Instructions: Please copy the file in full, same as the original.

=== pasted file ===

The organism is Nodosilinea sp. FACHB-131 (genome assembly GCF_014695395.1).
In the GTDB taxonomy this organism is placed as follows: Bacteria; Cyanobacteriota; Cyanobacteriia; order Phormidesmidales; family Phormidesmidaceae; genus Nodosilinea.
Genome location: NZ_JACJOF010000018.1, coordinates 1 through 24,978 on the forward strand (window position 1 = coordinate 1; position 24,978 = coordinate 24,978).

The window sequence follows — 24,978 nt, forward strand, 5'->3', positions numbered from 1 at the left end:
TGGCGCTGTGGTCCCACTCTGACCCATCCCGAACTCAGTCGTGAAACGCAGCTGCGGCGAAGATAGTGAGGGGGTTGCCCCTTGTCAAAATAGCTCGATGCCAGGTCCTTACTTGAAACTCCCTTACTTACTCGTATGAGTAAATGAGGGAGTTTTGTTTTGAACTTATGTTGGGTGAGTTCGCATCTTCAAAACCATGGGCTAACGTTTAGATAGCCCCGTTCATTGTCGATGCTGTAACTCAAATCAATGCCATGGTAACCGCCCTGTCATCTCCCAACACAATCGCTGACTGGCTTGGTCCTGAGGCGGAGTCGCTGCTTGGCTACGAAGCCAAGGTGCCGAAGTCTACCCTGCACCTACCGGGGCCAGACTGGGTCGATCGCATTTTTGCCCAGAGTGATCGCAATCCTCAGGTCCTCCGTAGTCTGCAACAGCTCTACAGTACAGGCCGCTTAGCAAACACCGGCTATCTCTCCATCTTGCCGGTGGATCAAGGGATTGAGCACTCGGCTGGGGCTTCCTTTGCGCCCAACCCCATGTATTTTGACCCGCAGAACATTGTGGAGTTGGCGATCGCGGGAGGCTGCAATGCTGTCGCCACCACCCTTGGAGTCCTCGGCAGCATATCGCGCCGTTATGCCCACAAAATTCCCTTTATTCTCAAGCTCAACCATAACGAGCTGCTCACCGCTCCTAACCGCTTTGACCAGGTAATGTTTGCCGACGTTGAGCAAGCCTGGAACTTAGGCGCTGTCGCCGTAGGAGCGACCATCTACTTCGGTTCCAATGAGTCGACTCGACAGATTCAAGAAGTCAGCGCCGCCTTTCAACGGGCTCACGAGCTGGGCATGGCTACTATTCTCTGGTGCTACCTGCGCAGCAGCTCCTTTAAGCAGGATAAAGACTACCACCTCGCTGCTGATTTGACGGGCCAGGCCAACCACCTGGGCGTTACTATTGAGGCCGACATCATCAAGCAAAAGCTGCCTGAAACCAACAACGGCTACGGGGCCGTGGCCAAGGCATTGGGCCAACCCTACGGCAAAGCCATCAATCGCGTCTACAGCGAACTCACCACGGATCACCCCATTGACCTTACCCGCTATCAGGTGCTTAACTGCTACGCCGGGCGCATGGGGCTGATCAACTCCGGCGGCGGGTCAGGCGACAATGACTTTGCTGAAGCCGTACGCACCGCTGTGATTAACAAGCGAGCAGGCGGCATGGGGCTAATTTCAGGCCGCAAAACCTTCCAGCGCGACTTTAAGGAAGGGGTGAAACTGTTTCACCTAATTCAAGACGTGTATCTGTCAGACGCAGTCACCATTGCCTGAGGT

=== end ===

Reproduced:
The organism is Nodosilinea sp. FACHB-131 (genome assembly GCF_014695395.1).
In the GTDB taxonomy this organism is placed as follows: Bacteria; Cyanobacteriota; Cyanobacteriia; order Phormidesmidales; family Phormidesmidaceae; genus Nodosilinea.
Genome location: NZ_JACJOF010000018.1, coordinates 1 through 24,978 on the forward strand (window position 1 = coordinate 1; position 24,978 = coordinate 24,978).

The window sequence follows — 24,978 nt, forward strand, 5'->3', positions numbered from 1 at the left end:
TGGCGCTGTGGTCCCACTCTGACCCATCCCGAACTCAGTCGTGAAACGCAGCTGCGGCGAAGATAGTGAGGGGGTTGCCCCTTGTCAAAATAGCTCGATGCCAGGTCCTTACTTGAAACTCCCTTACTTACTCGTATGAGTAAATGAGGGAGTTTTGTTTTGAACTTATGTTGGGTGAGTTCGCATCTTCAAAACCATGGGCTAACGTTTAGATAGCCCCGTTCATTGTCGATGCTGTAACTCAAATCAATGCCATGGTAACCGCCCTGTCATCTCCCAACACAATCGCTGACTGGCTTGGTCCTGAGGCGGAGTCGCTGCTTGGCTACGAAGCCAAGGTGCCGAAGTCTACCCTGCACCTACCGGGGCCAGACTGGGTCGATCGCATTTTTGCCCAGAGTGATCGCAATCCTCAGGTCCTCCGTAGTCTGCAACAGCTCTACAGTACAGGCCGCTTAGCAAACACCGGCTATCTCTCCATCTTGCCGGTGGATCAAGGGATTGAGCACTCGGCTGGGGCTTCCTTTGCGCCCAACCCCATGTATTTTGACCCGCAGAACATTGTGGAGTTGGCGATCGCGGGAGGCTGCAATGCTGTCGCCACCACCCTTGGAGTCCTCGGCAGCATATCGCGCCGTTATGCCCACAAAATTCCCTTTATTCTCAAGCTCAACCATAACGAGCTGCTCACCGCTCCTAACCGCTTTGACCAGGTAATGTTTGCCGACGTTGAGCAAGCCTGGAACTTAGGCGCTGTCGCCGTAGGAGCGACCATCTACTTCGGTTCCAATGAGTCGACTCGACAGATTCAAGAAGTCAGCGCCGCCTTTCAACGGGCTCACGAGCTGGGCATGGCTACTATTCTCTGGTGCTACCTGCGCAGCAGCTCCTTTAAGCAGGATAAAGACTACCACCTCGCTGCTGATTTGACGGGCCAGGCCAACCACCTGGGCGTTACTATTGAGGCCGACATCATCAAGCAAAAGCTGCCTGAAACCAACAACGGCTACGGGGCCGTGGCCAAGGCATTGGGCCAACCCTACGGCAAAGCCATCAATCGCGTCTACAGCGAACTCACCACGGATCACCCCATTGACCTTACCCGCTATCAGGTGCTTAACTGCTACGCCGGGCGCATGGGGCTGATCAACTCCGGCGGCGGGTCAGGCGACAATGACTTTGCTGAAGCCGTACGCACCGCTGTGATTAACAAGCGAGCAGGCGGCATGGGGCTAATTTCAGGCCGCAAAACCTTCCAGCGCGACTTTAAGGAAGGGGTGAAACTGTTTCACCTAATTCAAGACGTGTATCTGTCAGACGCAGTCACCATTGCCTGAGGT